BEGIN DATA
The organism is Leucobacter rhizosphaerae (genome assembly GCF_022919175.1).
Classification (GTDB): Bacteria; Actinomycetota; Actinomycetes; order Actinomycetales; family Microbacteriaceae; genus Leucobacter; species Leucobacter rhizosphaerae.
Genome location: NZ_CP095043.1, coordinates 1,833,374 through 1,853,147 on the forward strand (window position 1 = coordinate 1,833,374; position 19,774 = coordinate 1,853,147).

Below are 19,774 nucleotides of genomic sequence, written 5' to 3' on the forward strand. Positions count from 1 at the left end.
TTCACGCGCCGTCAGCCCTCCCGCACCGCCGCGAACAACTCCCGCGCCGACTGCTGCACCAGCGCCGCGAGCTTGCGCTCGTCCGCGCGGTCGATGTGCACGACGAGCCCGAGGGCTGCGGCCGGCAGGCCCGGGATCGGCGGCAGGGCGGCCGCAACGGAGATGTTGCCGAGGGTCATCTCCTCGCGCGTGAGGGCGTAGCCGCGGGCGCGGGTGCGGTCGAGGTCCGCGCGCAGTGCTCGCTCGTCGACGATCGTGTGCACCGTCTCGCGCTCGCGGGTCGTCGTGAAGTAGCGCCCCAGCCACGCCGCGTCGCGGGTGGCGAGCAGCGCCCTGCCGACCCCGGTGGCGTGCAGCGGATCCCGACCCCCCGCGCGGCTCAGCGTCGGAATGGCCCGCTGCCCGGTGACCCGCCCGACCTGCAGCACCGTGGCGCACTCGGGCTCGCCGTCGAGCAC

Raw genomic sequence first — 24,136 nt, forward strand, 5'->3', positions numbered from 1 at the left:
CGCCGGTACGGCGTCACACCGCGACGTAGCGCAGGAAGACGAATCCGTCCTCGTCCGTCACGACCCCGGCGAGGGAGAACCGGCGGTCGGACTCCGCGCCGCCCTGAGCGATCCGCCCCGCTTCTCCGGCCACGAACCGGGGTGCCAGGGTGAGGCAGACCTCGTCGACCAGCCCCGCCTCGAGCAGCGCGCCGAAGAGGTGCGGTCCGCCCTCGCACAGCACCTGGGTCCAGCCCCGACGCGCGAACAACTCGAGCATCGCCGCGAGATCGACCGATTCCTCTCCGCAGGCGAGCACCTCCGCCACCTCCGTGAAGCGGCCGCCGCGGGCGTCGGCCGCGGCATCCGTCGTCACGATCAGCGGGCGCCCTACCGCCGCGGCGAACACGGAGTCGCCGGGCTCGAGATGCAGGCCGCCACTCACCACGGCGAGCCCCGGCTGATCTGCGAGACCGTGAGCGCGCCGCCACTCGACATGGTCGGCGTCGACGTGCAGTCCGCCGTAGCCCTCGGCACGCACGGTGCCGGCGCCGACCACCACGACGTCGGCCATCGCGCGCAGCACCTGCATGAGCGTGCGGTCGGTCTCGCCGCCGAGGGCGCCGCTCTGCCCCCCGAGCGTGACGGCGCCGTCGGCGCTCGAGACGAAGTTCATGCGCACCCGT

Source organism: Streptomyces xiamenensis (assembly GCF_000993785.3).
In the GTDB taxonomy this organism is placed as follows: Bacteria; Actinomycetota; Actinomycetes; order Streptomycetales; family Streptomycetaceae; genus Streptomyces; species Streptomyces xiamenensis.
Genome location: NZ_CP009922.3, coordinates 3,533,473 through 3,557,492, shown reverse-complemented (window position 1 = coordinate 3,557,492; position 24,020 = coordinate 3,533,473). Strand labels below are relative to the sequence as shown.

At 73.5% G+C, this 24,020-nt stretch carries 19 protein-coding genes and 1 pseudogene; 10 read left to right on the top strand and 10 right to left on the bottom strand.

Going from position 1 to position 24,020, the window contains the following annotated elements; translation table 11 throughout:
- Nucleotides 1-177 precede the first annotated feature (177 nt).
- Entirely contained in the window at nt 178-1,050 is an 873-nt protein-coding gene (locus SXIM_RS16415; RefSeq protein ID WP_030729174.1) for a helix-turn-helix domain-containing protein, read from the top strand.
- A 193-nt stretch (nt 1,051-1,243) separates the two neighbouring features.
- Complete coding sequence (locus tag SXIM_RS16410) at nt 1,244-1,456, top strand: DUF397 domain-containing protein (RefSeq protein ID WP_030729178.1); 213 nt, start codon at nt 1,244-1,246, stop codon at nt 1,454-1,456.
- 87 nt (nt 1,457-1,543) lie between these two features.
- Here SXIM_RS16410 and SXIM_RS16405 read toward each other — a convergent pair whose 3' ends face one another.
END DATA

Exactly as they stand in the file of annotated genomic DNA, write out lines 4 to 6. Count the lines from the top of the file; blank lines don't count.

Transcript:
Below are 19,774 nucleotides of genomic sequence, written 5' to 3' on the forward strand. Positions count from 1 at the left end.
TTCACGCGCCGTCAGCCCTCCCGCACCGCCGCGAACAACTCCCGCGCCGACTGCTGCACCAGCGCCGCGAGCTTGCGCTCGTCCGCGCGGTCGATGTGCACGACGAGCCCGAGGGCTGCGGCCGGCAGGCCCGGGATCGGCGGCAGGGCGGCCGCAACGGAGATGTTGCCGAGGGTCATCTCCTCGCGCGTGAGGGCGTAGCCGCGGGCGCGGGTGCGGTCGAGGTCCGCGCGCAGTGCTCGCTCGTCGACGATCGTGTGCACCGTCTCGCGCTCGCGGGTCGTCGTGAAGTAGCGCCCCAGCCACGCCGCGTCGCGGGTGGCGAGCAGCGCCCTGCCGACCCCGGTGGCGTGCAGCGGATCCCGACCCCCCGCGCGGCTCAGCGTCGGAATGGCCCGCTGCCCGGTGACCCGCCCGACCTGCAGCACCGTGGCGCACTCGGGCTCGCCGTCGAGCAC

Raw genomic sequence first — 24,136 nt, forward strand, 5'->3', positions numbered from 1 at the left: